In fact, Jackson has been making noises about settling these matters and then leaving New York for Los Angeles and his fiancee of 15 years.  Many others have had the same impulse after spending a couple years with James Dolan and the Knicks.

What Jackson seems determined to leave behind as his legacy is his beloved style of play -- the triangle offense.

Triangle Offense

The triangle offense was devised in the 1940s by Sam Berry, a legendary college coach.  Later it was employed by Red Holzman, who coached the Knicks to their only two NBA championships in the early 1970s when Jackson was a member of the team.

I'm not going to go into a lot of inside basketball here, but the triangle is characterized by fast-moving action, with players passing the ball frequently and switching positions often to capitalize on opportunities created when the other team's defense is momentarily distracted.  It requires selfless commitment to true team play, which can be difficult to cultivate when players are traded often or when there is friction among top players with tender egos and huge salaries.

Other strategies might focus instead on getting the ball in the hands of a team's best shooters or having the point guard distribute the ball based on his read of the defense at any given moment.

Jackson, described as something of a zen master in his coaching years, regarded the triangle as the nirvana of  basketball strategy.  He has modestly credited his coaching success in Chicago to convincing Michael Jordan to participate more selflessly in a triangle strategy.

Not everyone shares Jackson's view.

One who does not is Charles Barkley, the former star of the 76ers and now a straight-shooting sports television commenter.  Here is what he said in early 2015 on CBS:

"The Knicks just don't have good players (except for Carmelo Anthony) . . . . And I think Phil Jackson made a mistake trying to make those guys run the triangle.  You have to work with the personnel you got.  Because those guys, No. 1, they're not going to learn the triangle because they're all going to be gone next year.  They're really just auditioning for their new teams.  The Knicks are probably going to have eight to nine new players next year, so to think that those guys are going to buy into the triangle for six months, that was ridiculous.  They know they're not going to be there.  So you can blame Phil for that."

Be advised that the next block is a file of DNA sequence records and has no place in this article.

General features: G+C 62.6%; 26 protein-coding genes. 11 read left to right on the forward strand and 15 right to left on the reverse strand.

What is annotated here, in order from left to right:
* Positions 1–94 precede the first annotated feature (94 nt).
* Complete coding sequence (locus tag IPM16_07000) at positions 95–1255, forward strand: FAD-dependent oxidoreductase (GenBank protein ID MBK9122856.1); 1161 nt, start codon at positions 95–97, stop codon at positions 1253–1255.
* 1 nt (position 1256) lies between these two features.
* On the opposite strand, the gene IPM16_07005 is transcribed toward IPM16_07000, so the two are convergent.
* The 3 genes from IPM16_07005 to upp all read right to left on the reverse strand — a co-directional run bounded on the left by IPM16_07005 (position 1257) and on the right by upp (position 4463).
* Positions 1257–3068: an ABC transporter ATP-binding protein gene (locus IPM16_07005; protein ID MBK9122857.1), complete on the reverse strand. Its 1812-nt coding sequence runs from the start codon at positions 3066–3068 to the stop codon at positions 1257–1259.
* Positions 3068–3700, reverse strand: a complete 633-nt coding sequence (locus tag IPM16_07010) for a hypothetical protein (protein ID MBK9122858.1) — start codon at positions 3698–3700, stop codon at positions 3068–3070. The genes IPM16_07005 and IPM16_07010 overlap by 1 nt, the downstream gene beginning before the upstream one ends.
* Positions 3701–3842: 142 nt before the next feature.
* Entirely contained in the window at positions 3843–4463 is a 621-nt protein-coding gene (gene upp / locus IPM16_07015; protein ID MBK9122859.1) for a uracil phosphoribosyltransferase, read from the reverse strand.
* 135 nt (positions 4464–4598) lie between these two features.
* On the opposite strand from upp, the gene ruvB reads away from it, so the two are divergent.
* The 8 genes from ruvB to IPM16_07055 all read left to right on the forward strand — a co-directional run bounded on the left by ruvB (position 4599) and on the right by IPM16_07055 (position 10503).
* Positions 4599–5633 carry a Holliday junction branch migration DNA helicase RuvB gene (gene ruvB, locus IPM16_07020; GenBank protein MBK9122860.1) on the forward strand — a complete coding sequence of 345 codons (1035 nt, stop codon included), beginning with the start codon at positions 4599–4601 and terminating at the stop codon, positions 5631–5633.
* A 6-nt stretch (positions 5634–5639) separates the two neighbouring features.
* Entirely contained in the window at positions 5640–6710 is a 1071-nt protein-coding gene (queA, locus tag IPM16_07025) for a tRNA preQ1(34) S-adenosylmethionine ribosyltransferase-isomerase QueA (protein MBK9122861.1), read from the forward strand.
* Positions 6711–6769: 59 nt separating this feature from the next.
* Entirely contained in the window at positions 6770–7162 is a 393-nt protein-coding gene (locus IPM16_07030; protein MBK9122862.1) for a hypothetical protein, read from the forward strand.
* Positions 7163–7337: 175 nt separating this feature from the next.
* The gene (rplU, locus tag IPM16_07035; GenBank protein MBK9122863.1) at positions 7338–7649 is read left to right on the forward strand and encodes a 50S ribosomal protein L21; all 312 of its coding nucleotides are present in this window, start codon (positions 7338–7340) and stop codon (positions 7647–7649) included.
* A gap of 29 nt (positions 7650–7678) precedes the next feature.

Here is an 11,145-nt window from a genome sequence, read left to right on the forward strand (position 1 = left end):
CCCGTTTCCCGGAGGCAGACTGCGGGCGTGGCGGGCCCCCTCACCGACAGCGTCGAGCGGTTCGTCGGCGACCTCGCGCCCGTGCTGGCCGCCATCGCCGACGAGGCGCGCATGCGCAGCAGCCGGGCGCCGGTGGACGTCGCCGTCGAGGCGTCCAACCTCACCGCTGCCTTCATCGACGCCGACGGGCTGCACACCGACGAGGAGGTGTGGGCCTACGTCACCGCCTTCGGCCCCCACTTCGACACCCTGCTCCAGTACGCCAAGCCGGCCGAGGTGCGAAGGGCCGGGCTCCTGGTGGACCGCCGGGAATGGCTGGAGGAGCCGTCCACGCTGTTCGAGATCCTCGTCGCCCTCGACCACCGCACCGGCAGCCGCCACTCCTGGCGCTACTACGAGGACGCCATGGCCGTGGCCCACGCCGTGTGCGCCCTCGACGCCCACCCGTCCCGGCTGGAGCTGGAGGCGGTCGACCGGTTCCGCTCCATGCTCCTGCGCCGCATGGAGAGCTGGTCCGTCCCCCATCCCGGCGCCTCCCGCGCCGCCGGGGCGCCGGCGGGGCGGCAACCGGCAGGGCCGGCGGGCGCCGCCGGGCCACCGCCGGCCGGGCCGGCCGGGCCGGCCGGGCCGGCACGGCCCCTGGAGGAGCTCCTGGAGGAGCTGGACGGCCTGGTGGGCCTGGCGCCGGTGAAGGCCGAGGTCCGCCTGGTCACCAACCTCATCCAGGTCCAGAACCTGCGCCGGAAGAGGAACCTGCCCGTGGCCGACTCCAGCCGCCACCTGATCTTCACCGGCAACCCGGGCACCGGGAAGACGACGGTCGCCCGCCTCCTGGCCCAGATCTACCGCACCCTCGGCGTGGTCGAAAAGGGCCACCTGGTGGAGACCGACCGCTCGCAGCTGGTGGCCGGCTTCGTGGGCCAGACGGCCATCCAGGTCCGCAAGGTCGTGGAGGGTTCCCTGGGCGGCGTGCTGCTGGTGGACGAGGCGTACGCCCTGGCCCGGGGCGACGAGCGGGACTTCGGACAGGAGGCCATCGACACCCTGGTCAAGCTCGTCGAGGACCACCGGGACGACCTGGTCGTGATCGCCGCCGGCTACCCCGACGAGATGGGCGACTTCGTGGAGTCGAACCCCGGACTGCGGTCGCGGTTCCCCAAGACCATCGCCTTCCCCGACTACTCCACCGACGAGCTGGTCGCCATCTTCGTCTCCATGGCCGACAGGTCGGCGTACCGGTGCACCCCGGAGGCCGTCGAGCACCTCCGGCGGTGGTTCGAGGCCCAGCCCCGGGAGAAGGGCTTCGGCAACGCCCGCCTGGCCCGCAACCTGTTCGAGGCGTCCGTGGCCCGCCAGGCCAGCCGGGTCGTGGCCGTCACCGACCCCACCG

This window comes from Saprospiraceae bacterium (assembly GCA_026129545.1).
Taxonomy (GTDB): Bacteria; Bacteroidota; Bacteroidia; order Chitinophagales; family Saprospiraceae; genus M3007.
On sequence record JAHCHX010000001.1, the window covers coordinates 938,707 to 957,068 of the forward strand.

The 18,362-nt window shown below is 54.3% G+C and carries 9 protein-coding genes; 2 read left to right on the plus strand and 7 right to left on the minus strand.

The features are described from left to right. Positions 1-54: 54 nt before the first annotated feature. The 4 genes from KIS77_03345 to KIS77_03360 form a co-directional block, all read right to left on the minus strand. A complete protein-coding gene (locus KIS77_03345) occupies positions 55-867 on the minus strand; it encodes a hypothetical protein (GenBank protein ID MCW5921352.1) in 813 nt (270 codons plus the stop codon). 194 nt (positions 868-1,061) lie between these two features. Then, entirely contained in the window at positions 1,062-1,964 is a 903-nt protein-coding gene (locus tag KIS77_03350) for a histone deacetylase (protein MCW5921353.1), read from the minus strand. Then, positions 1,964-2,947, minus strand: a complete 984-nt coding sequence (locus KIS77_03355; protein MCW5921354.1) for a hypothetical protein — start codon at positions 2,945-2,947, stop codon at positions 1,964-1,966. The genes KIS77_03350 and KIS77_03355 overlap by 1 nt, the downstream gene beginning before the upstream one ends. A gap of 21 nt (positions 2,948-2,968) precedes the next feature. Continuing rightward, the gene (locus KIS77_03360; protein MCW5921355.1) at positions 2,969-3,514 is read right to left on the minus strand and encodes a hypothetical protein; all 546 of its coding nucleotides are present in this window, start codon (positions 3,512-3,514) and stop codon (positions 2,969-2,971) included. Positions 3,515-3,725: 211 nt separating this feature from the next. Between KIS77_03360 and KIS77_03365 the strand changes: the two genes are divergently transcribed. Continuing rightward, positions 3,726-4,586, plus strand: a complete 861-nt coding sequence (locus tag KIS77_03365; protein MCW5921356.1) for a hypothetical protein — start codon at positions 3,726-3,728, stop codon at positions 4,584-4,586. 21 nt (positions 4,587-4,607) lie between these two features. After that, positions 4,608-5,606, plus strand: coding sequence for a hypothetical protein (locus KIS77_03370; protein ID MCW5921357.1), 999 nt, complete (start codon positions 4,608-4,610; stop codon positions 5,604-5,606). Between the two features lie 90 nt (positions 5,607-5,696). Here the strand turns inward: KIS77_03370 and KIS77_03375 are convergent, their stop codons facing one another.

Barkley amplified on this a little later, when he said, "They haven't drafted any good young players the last 10 years, and that's why they stink. They try to raid everybody else's free agents, and when they don't get free agents, they stink."  (These comments came before the Porzingis draft choice, which Jackson opposed initially.)

Another triangle opponent is former Pacers great Reggie Miller, who last month described the Knicks under Jackson as "a glass half empty."

"What does Phil want to do?” Miller questioned. “What does Dolan want to do going forward with this?  How do we want to play?
     "Are we going to continue with this triangle crap, or are we going to play a traditional free-flowing style like the Warriors play?
     "I love the triangle if I have Michael Jordan, Kobe Bryant, Shaquille O'Neal and Scottie Pippen.  I'd play the triangle all day. But if I've got Carmelo and Porzingis, no, I do not like the triangle.  Without Kobe and Shaq and Michael Jordan and Scottie Pippen, the triangle is just a circle."

(To be fair, the Knicks may not want advice from Miller.  There was deep enmity between the Knicks and Pacers during his playing years, and Miller and Spike Lee, possibly the Knicks' most ardent fan, had a running, public feud.)

Knicks Future

For all the team's problems, the Knicks franchise is valued at $3 billion, the highest in the NBA, largely because of its long-term television contract.  The team's games at Madison Square Garden always sell out -- ticket prices average $200 or more -- although many seats were empty as the season drew to its dismal close.

Dolan, the Knicks owner, seems ready to lavish money in the interest of better results, but he has made some serious missteps.  (Isiah Thomas, anyone?)  Bringing in Jackson probably didn't hurt exactly, but if Jackson leaves behind a team-style offense for a team that traditionally has been composed of notorious prima donnas, that effort may be unavailing as well.